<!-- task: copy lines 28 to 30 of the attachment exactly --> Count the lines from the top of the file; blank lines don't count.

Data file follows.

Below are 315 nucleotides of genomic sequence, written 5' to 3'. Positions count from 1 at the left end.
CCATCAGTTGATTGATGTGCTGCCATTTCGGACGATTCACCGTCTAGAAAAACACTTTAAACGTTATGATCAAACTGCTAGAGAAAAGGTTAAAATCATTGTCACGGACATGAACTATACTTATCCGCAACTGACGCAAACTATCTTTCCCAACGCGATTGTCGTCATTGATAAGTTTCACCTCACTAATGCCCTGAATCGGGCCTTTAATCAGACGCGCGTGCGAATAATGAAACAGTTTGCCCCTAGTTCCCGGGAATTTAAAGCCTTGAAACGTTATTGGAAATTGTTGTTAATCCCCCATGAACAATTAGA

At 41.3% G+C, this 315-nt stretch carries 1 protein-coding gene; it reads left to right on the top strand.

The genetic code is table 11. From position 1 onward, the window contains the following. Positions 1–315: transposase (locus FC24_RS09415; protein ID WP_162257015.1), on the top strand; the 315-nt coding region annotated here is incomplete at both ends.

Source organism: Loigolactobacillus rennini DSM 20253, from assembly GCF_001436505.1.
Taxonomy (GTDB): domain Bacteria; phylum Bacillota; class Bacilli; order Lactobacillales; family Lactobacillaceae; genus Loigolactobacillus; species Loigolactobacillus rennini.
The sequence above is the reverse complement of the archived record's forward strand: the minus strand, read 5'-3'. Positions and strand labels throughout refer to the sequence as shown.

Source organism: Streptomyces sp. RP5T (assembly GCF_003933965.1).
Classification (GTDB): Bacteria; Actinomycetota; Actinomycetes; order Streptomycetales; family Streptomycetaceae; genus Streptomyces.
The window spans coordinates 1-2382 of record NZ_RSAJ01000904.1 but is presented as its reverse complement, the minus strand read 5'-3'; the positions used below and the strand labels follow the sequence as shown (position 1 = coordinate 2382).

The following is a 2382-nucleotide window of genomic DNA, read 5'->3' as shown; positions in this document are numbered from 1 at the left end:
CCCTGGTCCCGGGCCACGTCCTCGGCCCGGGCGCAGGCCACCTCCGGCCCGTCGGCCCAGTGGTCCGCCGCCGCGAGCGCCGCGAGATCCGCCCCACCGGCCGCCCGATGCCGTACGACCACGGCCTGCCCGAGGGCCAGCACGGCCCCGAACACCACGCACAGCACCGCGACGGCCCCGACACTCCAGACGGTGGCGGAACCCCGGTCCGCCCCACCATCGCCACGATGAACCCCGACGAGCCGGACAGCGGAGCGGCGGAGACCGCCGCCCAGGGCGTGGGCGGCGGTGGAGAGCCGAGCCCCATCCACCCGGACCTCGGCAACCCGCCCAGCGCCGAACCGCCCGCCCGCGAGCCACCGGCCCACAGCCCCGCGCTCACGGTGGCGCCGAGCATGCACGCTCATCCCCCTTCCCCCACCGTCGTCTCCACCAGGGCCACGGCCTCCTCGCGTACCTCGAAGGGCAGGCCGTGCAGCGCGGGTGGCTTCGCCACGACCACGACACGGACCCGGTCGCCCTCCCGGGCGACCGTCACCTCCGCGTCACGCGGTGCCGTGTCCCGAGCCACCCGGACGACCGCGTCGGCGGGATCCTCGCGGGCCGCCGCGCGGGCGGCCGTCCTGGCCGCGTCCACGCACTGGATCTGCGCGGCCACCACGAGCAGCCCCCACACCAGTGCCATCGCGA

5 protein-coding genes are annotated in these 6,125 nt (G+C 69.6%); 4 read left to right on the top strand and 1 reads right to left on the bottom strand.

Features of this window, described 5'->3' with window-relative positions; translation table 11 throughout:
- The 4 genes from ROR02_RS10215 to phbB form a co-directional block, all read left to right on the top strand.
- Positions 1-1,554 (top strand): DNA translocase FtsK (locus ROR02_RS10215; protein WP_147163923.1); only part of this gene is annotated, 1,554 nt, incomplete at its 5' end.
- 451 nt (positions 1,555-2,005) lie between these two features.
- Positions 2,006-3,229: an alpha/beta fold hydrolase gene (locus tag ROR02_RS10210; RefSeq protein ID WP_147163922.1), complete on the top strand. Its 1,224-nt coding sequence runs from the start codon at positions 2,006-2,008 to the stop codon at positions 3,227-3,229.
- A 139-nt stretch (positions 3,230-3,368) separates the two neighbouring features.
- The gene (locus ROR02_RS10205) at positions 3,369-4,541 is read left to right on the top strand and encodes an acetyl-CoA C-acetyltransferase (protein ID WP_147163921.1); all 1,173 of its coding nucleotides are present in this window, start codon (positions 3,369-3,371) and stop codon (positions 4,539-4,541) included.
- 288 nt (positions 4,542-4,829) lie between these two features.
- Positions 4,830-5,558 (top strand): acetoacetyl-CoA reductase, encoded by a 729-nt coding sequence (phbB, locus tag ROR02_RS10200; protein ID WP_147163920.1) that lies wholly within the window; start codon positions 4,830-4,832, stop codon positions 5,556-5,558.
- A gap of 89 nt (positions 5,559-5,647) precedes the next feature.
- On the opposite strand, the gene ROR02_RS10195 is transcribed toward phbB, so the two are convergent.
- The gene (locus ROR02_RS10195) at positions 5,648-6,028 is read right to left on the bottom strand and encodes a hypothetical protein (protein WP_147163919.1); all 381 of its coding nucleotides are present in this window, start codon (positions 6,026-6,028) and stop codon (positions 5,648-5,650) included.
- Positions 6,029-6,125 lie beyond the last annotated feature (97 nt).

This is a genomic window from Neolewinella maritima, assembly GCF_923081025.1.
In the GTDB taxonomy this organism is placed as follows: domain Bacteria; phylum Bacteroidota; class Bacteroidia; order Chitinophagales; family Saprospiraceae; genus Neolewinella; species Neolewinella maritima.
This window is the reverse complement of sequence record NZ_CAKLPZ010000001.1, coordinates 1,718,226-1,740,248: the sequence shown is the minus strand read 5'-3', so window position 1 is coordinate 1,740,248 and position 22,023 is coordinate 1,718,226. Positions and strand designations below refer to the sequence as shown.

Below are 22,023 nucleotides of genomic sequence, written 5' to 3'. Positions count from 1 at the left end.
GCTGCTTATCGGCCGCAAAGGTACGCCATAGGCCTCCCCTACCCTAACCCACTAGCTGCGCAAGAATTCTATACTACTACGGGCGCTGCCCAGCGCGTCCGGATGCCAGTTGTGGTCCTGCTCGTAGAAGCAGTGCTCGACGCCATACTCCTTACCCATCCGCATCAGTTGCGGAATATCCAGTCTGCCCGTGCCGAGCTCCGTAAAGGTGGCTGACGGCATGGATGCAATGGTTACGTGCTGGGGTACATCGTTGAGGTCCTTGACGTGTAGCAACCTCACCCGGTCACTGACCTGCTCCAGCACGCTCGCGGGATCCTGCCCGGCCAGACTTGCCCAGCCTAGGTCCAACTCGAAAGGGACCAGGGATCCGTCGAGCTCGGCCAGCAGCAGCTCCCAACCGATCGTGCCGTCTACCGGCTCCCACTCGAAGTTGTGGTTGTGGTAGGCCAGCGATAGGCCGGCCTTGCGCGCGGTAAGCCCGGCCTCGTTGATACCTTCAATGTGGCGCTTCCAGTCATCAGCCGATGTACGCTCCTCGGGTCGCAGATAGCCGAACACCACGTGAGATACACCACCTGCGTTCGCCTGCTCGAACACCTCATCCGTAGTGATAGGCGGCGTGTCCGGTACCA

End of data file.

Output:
In the GTDB taxonomy this organism is placed as follows: domain Bacteria; phylum Bacteroidota; class Bacteroidia; order Chitinophagales; family Saprospiraceae; genus Neolewinella; species Neolewinella maritima.
This window is the reverse complement of sequence record NZ_CAKLPZ010000001.1, coordinates 1,718,226-1,740,248: the sequence shown is the minus strand read 5'-3', so window position 1 is coordinate 1,740,248 and position 22,023 is coordinate 1,718,226. Positions and strand designations below refer to the sequence as shown.

Below are 22,023 nucleotides of genomic sequence, written 5' to 3'. Positions count from 1 at the left end.